A Look at the Mandatory Importance of Student Loans

StudentPaying for college is difficult. ‘Difficult’ may even be a grave understatement, since a recent poll revealed that three out of every 10 college graduates were willing to sell an organ if it meant that their crippling educational debt would go poof. Turns out, the fact is truer in countries other than Australia, but free college education remains an aspiration even in one of the world’s most loan-friendly countries.

Assistance and Obligation

Australia’s Higher Education Loan Program (HELP) is one of the most heralded financial assistance programs among college students — a system envied by graduates from countries such as the USA. Loans come in public, private categories, varying in the amount students can loan, and the interest attached to them.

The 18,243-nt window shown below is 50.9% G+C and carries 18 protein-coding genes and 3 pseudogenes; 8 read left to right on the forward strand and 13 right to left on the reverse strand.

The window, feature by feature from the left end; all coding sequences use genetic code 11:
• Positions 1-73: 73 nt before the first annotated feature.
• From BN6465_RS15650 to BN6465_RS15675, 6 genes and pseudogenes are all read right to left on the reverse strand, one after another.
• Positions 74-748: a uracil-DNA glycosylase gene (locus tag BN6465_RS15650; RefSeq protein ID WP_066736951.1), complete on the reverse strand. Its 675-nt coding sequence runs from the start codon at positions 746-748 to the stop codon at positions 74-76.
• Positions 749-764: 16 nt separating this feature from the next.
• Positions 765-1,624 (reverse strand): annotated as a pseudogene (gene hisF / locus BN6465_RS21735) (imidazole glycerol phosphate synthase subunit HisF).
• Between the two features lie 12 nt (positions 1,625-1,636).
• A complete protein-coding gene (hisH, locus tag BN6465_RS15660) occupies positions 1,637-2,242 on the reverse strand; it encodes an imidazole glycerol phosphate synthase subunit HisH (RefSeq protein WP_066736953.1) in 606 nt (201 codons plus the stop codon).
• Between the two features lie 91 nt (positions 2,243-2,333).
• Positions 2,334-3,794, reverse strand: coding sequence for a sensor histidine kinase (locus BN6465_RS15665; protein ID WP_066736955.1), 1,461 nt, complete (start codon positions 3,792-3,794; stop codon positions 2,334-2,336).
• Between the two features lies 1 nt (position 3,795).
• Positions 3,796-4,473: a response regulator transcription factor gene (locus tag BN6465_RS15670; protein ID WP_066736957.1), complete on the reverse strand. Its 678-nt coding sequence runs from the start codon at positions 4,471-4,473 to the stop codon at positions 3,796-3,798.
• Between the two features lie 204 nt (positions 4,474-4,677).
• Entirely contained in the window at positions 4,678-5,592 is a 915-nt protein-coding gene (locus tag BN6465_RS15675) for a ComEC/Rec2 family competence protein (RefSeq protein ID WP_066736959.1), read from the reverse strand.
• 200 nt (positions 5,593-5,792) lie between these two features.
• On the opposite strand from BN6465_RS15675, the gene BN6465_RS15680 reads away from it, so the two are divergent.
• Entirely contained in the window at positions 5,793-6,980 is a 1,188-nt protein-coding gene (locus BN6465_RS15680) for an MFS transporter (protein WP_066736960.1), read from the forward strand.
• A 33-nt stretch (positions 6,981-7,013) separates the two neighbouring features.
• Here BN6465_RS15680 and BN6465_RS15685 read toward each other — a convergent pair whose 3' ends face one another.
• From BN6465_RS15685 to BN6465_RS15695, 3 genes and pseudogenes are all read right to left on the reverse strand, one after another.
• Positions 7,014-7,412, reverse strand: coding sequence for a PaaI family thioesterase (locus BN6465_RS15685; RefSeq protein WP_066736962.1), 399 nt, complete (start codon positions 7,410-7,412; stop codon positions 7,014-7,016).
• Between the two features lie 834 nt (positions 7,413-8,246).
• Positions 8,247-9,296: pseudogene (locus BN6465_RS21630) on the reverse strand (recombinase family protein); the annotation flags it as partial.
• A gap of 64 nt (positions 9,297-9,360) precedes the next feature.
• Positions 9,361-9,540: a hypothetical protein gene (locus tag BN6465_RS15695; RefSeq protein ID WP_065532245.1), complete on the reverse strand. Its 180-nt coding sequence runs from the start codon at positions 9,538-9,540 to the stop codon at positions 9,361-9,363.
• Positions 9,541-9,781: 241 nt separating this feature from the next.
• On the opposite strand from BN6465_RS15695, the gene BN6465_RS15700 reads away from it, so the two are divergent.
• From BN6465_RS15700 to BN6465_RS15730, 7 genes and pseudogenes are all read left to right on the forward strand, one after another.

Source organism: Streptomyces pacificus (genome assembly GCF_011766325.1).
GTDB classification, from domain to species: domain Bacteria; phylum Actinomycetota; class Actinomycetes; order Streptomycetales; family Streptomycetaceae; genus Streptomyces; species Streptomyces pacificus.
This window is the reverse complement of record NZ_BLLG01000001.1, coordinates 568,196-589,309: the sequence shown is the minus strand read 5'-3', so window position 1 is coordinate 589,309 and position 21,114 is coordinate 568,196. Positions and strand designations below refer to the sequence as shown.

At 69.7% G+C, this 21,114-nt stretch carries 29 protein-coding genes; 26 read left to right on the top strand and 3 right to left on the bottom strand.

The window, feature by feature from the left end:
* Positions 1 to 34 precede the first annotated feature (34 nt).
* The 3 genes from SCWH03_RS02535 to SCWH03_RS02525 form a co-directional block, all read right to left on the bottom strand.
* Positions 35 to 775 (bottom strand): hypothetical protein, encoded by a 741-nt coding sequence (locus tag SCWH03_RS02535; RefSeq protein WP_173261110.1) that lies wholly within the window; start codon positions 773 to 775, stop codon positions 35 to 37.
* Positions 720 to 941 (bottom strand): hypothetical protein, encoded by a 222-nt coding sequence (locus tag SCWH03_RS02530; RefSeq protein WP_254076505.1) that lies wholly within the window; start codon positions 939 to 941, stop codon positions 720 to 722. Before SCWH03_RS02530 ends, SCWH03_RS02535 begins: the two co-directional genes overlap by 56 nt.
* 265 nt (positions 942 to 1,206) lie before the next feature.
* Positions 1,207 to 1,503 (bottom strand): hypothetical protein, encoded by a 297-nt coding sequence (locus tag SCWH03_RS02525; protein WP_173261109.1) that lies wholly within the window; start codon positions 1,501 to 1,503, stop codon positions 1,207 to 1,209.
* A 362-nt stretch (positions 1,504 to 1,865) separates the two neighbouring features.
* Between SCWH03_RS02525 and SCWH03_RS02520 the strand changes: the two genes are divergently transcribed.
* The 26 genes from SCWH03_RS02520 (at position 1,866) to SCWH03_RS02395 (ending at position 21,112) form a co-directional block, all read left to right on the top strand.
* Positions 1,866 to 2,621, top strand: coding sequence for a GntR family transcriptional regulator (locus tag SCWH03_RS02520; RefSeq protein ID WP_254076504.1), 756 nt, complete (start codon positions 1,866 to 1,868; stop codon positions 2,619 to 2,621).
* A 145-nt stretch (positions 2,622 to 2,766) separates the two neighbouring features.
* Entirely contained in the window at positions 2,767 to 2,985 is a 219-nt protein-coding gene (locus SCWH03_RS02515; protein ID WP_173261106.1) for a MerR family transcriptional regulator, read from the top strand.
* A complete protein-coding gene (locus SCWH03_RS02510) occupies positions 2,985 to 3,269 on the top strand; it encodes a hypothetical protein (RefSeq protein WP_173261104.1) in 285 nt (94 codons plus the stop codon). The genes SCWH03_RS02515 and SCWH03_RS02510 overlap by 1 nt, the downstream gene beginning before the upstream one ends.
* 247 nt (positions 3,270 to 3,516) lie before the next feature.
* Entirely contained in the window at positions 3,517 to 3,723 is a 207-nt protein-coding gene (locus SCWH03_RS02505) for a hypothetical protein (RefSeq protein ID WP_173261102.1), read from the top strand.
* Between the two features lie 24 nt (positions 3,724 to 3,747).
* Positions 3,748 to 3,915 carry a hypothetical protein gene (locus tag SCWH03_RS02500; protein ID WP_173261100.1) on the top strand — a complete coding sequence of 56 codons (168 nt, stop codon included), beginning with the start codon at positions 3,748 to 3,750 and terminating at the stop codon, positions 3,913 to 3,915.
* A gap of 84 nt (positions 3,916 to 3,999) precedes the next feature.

While private loans can pay for higher costs in the interim, many students eventually find themselves cornered into paying nearly double than what they owed. A federal or public loan is not as clear-cut an option itself, since it is a race against time to make repayments before interest causes the loan to balloon.

Growing Interest

Professionals from Rapid Loans state that there is significant difference between student loans and personal loans. Mainly, personal loans are short-term contracts for people in unanticipated need of money. Student loans require large repayments, which despite being immediately payable typically stretch their repayment periods through years, even decades of interest-fuelled catch-up.

The Group of Eight’s HELP Policy Notes describes the numerous benefits of making student loans easier to pay. It mentions how the government should help the youth integrate into the workforce without worrying about their financial future, and how important it is that students learn the value earning from hard work — not charged for it.

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‘Over the course of their working life, university graduates will reap considerable private benefits from their degree. An underlying principle of the HELP scheme is that graduates are only required to repay their debts if they enjoy a financial gain from their education’, it states.